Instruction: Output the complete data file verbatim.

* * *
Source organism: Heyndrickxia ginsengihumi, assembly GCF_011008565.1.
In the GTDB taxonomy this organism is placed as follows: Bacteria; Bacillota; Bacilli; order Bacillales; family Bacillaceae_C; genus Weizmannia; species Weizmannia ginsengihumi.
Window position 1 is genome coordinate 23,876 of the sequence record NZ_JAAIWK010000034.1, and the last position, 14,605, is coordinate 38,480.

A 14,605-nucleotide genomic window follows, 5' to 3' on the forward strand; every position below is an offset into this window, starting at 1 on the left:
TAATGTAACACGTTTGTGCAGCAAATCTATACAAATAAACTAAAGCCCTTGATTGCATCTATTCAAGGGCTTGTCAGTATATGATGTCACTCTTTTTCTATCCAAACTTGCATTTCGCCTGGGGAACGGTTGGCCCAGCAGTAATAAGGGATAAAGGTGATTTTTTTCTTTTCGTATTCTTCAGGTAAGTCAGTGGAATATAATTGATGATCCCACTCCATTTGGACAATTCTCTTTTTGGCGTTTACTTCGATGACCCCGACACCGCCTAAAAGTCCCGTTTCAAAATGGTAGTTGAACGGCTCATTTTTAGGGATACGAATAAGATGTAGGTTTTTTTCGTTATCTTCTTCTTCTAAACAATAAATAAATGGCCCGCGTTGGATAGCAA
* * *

Source organism: Heyndrickxia ginsengihumi, assembly GCF_011008565.1.
In the GTDB taxonomy this organism is placed as follows: Bacteria; Bacillota; Bacilli; order Bacillales; family Bacillaceae_C; genus Weizmannia; species Weizmannia ginsengihumi.
Window position 1 is genome coordinate 23,876 of the sequence record NZ_JAAIWK010000034.1, and the last position, 14,605, is coordinate 38,480.

A 14,605-nucleotide genomic window follows, 5' to 3' on the forward strand; every position below is an offset into this window, starting at 1 on the left:
TAATGTAACACGTTTGTGCAGCAAATCTATACAAATAAACTAAAGCCCTTGATTGCATCTATTCAAGGGCTTGTCAGTATATGATGTCACTCTTTTTCTATCCAAACTTGCATTTCGCCTGGGGAACGGTTGGCCCAGCAGTAATAAGGGATAAAGGTGATTTTTTTCTTTTCGTATTCTTCAGGTAAGTCAGTGGAATATAATTGATGATCCCACTCCATTTGGACAATTCTCTTTTTGGCGTTTACTTCGATGACCCCGACACCGCCTAAAAGTCCCGTTTCAAAATGGTAGTTGAACGGCTCATTTTTAGGGATACGAATAAGATGTAGGTTTTTTTCGTTATCTTCTTCTTCTAAACAATAAATAAATGGCCCGCGTTGGATAGCAA